I was tagged by Gail Shaw to post two big mistakes made during my professional career. The only challenge here was to narrow the list down to two 🙂
The first one is very easy. During my early days working with SQL Server, I wore a lot of hats, including that of web developer. One of my first major web projects was to create a student assessment system, which would allow instructors to create online exams. Students would then be able to use the web interface to take the exams, and the manual paper grading process would be no longer. Now I’m not ashamed to confess that I was underqualified at the time to effectively complete this process; as the sole developer/DBA, the entire project from spec to support rested on my inexperienced shoulders. Nevertheless, I forged on and delivered the application on time, albeit untested. The magic hour was the following morning, when a dozen educators were to begin entering exams on the new application. I should also mention that I was still in college at the time, and was in class – over an hour’s drive away – during the critical go-live.
It probably goes without saying that my phone started ringing shortly after the first staff members arrived. Problems were rampant, and I ended up leaving class to go address the issues. I dodged the angry mob at the front door and managed to get in and take care of the most pressing issues so the test building could commence. In the end, the application was made usable and found a niche where it worked pretty well. However, I can’t help but wonder if this tool wouldn’t have gained more widespread acceptance if I had been more experienced at the time and had done a better job during development and deployment.
Lesson learned: Admit when you’re in over your head, and insist upon a thorough testing cycle.
The second one caused me a good deal of embarrassment and cost me the better part of a day. After receiving a report from an end user that a critical report had not been run on one of our main databases, I got with our hardware guys to arrange for a restore of the database backup file from tape. Since this is a large database, it takes a few hours to copy over, but our backup guru agreed to copy the file directly to the development server to save another copy operation from live to dev. I got the call a few hours later that the copy was complete, but I found only old files on the target directory (and deleted some of them, as part of a periodic manual cleanup). I called our backup guy again and told him something had gone wrong and the file hadn’t been copied. Always a good sport, he kicked off the file restore again. When the call came that the process was again completed, I checked the backup directory and still found only old files, including one I had deleted earlier. I made another call to our backup guy to find out what was wrong with the backup software, and simultaneously opened a window to the live database server backup folder. As I was explaining to our backup engineer that he had made a mistake, I saw the filenames in the backup directory on the live server – which looked curiously like the files I had deleted! The database backups on the live server had a different naming convention than those on the dev side, and I had recklessly deleted the restored file the first time. A quick RESTORE HEADERONLY confirmed that I had just wasted a good part of my day, as well as that of one of our best hardware guys.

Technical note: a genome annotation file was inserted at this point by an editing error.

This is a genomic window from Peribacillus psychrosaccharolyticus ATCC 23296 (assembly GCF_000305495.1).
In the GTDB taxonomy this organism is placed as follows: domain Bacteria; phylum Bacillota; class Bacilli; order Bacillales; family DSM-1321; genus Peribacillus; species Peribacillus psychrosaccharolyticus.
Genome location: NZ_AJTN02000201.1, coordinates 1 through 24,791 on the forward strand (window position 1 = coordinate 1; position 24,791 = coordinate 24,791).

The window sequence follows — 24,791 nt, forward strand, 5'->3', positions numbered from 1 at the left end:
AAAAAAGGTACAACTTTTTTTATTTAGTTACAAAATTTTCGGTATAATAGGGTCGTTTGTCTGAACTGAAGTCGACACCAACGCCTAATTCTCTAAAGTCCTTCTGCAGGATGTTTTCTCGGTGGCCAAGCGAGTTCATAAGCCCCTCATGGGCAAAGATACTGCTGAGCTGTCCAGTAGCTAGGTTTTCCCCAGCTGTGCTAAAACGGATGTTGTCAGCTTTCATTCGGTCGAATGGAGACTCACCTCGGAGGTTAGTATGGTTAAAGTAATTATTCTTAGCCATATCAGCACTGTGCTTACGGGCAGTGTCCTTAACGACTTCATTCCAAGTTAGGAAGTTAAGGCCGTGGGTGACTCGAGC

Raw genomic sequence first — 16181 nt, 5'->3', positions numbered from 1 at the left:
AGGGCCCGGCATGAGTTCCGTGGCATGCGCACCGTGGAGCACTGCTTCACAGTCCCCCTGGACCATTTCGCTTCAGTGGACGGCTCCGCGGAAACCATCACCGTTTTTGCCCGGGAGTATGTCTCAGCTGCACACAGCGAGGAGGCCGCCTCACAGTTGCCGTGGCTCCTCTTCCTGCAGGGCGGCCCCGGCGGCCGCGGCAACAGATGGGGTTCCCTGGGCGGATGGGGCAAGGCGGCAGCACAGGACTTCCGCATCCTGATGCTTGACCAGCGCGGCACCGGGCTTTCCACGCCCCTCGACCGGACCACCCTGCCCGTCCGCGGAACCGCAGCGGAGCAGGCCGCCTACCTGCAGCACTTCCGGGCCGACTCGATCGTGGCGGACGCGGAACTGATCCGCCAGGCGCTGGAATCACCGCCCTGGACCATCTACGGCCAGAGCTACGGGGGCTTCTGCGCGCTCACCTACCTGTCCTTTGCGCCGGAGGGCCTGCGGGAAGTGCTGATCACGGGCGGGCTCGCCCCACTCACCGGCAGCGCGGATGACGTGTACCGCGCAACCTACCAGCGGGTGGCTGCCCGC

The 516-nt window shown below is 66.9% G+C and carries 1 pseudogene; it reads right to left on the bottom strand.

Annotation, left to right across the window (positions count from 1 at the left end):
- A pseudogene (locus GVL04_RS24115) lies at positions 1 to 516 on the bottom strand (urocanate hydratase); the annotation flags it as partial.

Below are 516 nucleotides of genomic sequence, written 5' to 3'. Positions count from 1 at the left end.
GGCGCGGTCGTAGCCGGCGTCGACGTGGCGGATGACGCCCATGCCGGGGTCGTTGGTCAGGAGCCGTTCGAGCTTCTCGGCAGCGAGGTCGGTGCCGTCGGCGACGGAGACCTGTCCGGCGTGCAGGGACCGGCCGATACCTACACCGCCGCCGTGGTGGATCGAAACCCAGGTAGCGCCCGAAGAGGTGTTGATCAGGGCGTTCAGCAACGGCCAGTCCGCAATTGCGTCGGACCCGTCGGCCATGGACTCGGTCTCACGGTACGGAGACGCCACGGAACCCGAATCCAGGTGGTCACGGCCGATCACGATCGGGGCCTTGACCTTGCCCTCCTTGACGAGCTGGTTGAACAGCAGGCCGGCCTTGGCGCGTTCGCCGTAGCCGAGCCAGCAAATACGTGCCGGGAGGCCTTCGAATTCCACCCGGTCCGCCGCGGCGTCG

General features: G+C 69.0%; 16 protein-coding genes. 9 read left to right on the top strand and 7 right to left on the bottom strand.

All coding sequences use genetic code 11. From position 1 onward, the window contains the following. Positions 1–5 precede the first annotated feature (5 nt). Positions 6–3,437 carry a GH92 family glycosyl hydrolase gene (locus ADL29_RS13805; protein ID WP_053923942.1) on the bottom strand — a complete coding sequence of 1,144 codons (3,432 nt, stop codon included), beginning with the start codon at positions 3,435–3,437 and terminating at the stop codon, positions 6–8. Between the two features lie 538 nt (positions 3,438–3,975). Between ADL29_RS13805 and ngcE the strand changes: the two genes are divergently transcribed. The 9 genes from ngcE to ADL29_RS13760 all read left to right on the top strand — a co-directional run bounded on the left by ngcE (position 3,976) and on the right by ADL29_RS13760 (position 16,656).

Lesson learned: Before you assume someone/something else is at fault, make sure you’re not doing something silly to cause the problem in the first place.
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